Evolution's goal is not about getting facts right. Evolution only requires getting to the point of reproduction.

Go to, The Old Seer's Corner in the general Conversations forum. It might be helpful.

Then again--we have to understand the origin of the falsehoods. In ancient times they didn't know better because of little or no previous experience. Then also-there's many people making a living by keeping the superstitions active. But it's mainly due to ignorance of ancestors  that's been given to following generations.

You must think most people here are stupid and dense. All this post means is "You don't understand".

Problem is you are dealing with people who DO understand.

You are a believer and we do not make the distinction between old superstition or new superstition.

If you want to argue "ancestors", I hate to burst your delusional bubble, but OUR ancestors go further back than your personal pet superstition.

If the truth lies in "the first" then bow to the polytheist prior to your monotheism. Bow to the animal gods of the French caves, that existed long before your magic baby crap.

Now, the only way you could make this work is to prove that Jesus had a Delorean and Micheal J Fox was the Satan that planted all these falsehoods using bananas and beer cans. Good luck with that.

 

I am not a theist, deist, but can be taken as an atheist from time to time. I'm not a Christian either because I choose not to be. Get your facts straight, Please. And could you try to be A bit human once in a while.  You can get off the magic idea as I don't belong to any religion in practice today. Make a choice---you evolved with the animal and the human,, the good and the bad. You didn't know that till now did you. See if you can get around that. No-I don't think anyone is stupid.

You're making assumptions from a basis of you own imagination.     Smiling

Theist/deist/ still constitute the belief in a "higher power" in the form of a cognition. You STILL believe in a puppet master. And you have quoted the bible on top of that so please spare us that you do not have a specific super hero name in mind.

Superstition is superstition no matter what kind of crappy tux you want to dress your skunk of an argument up in.

There is no such thing as either a theist or deist god, call it Allah or Thor or "he" .It still amounts to YOU projecting human qualities onto a non existent being. You still have a wishful thinking utopian belief that someone made you like a toy or robot in his magical fairy dust factory.

 

I may have to go back and review if I think someone is stupid.  I do not "not" believe in any supernatural, there is no such thing. There's no God or entity floating around the moon spying on floks. I worship nothing---no one. No there is no one out in space---NO there is no one out in space looking at us---No---No----NO got it. OK--I'll go again----NO. I DO NOT BELONG TO ANY KNOWN RELIGION---NO----NO----NO, did you get that. You need to see someone appropriate to look into "your" mental fixations. Your stuck in one gear---use the shift lever. I know where this dust factory you mentioned really is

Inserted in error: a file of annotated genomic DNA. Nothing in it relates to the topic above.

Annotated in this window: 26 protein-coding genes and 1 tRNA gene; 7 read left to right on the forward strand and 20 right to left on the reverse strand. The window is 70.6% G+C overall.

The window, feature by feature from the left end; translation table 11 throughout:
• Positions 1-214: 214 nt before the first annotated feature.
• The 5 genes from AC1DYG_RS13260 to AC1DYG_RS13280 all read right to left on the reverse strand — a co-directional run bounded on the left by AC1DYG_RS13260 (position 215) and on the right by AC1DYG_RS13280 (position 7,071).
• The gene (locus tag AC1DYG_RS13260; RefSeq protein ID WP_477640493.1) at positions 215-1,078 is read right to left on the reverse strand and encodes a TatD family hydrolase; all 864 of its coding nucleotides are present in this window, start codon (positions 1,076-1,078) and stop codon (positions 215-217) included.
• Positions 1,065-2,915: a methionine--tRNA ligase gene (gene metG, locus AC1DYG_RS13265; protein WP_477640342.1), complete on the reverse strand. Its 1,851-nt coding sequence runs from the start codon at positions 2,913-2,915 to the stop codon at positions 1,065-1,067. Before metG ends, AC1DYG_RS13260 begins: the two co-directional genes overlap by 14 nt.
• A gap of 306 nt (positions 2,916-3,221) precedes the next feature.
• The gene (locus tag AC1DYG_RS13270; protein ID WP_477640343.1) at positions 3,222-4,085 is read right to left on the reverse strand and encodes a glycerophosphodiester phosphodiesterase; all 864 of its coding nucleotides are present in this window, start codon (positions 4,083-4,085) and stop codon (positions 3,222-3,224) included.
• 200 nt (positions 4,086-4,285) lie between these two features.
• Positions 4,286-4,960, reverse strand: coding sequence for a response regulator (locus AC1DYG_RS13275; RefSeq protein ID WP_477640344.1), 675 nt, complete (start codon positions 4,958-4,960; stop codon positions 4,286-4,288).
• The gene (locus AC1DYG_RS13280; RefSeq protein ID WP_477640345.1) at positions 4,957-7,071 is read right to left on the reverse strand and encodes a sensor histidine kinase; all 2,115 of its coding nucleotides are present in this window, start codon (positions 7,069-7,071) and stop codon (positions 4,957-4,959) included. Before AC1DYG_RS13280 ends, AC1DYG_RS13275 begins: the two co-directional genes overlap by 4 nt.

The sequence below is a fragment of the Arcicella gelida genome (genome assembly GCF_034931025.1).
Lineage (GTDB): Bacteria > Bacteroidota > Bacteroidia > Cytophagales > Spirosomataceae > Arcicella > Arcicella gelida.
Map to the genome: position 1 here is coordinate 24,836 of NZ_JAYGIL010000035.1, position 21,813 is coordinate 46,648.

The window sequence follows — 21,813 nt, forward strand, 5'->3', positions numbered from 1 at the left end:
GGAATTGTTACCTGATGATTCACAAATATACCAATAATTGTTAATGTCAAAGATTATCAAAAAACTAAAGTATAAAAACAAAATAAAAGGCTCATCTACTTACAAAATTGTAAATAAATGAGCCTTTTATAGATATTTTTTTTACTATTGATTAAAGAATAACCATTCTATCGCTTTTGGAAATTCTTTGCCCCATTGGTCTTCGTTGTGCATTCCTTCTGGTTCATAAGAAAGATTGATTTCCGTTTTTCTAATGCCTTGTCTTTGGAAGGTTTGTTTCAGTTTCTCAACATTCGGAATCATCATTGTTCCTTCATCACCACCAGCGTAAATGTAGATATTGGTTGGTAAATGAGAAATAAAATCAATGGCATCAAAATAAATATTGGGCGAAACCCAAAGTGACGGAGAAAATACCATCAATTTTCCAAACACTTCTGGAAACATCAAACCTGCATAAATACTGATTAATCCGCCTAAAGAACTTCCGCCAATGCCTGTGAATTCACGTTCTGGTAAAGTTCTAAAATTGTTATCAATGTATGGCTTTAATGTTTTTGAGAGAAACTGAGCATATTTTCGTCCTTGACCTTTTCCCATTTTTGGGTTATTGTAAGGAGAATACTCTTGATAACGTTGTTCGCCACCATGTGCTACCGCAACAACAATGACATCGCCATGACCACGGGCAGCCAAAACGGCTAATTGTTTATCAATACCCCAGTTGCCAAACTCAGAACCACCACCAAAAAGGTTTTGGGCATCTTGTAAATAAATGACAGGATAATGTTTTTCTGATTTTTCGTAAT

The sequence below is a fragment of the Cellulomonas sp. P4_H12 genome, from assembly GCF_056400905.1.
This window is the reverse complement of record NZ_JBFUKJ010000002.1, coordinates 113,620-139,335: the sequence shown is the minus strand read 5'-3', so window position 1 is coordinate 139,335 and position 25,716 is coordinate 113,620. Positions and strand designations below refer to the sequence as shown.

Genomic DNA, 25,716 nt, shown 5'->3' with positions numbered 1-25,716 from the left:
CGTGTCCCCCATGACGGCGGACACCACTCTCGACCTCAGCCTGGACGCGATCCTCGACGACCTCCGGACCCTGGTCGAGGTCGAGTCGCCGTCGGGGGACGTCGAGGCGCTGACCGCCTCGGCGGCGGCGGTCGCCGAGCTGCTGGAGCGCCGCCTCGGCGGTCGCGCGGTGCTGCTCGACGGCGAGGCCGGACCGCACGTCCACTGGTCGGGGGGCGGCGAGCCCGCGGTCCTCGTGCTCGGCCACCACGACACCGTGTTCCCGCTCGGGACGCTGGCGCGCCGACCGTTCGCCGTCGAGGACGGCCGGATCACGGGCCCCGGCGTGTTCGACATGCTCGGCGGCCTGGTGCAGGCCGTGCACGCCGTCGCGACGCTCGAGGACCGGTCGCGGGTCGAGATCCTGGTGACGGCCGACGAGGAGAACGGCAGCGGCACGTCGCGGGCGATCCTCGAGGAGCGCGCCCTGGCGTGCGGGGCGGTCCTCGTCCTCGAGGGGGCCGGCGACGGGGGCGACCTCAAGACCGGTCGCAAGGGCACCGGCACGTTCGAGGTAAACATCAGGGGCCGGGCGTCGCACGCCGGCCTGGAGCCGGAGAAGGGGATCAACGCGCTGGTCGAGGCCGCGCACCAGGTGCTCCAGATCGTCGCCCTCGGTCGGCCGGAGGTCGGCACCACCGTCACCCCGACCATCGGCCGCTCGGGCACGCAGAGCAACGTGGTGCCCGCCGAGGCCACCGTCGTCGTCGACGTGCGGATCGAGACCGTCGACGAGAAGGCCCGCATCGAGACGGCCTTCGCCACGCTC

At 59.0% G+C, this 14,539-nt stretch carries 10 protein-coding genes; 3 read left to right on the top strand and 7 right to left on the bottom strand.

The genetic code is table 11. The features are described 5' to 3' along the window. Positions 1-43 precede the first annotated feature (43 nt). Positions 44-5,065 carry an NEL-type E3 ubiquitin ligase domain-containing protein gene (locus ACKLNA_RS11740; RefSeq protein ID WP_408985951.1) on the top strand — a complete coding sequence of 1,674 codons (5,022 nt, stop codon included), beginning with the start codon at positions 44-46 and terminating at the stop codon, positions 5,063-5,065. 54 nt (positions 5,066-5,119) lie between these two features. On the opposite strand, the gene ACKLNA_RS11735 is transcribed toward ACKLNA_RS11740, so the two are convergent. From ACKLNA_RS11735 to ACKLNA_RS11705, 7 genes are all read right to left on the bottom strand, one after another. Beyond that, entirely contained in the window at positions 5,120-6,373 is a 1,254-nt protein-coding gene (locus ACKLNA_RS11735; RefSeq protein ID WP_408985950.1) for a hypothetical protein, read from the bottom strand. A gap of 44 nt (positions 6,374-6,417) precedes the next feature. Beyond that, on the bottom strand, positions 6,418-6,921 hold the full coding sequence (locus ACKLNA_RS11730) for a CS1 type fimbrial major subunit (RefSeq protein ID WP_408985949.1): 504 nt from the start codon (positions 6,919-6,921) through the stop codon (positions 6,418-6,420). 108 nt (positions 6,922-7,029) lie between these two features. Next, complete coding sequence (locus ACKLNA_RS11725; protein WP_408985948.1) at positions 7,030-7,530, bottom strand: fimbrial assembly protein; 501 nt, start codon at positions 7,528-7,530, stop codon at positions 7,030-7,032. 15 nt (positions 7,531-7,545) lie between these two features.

All I did was make a normal post--if this post got hijacked I didn't do it. If I did what you did I would be a troll wouldn't I. Only atheists aren't trolls do I have that correct.

I will no longer answer your posts and deal with your attitude, just to stay on the proper side of things.

The only possible thing the world needs saving from are those running it.

https://sites.google.com/site/oldseers

Knowledge trumps faith

Lies are nothing more then falsehoods searching for the truth


Brian37
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Old Seer wrote:Brian37

Old Seer wrote:

Brian37 wrote:

Old Seer wrote:

Brian37 wrote:

roseweeed wrote:

I wonder what it means, to a Christian, to "believe."

That term is sometimes used to suppose something might be true -- as with a question such as "Did the Raiders win?" and the reply "I believe so," in which one thinks they might know the answer but are uncertain.

But I think that's not how Christians would like to express their connection to God. Their common use of the term "believe" implies they judge the truth of God to be absolute. After all, Jesus didn't say that salvation could be found by hypothesizing his divinity, but by Believing in it -- capital B. 

I believe gravity, the force causing things to fall toward the Earth, to be beyond doubt and my actions validate the veracity of my belief -- i.e., I am careful not to walk off the edges of cliffs because I know the consequences will demonstrate, to my detriment, the truth of my belief  (at least on Earth!).

Christians, however, are never wiling to put their "belief" to the test. They don't pray for God to cushion their fall, and then step off the cliff -- because when it comes to falling, their belief in gravity is more certain than their imagination of prayer. They cover this inconsistency with the concept of faith, a one-size-fits-all shield against contradicition that, in fact, only further exposes their false concept of belief.

Belief for Christians seems to enjoy a special status as distinct from other beliefs -- a kind of exemption from actuality which allows one to hold the belief but never act upon its implications. Most Christians who profess to believe, do not Believe -- instead they imagine that if there were a God-centered universe, it would unfold in a certain fashion. And then they integrate that imagination with their reality and call it a belief.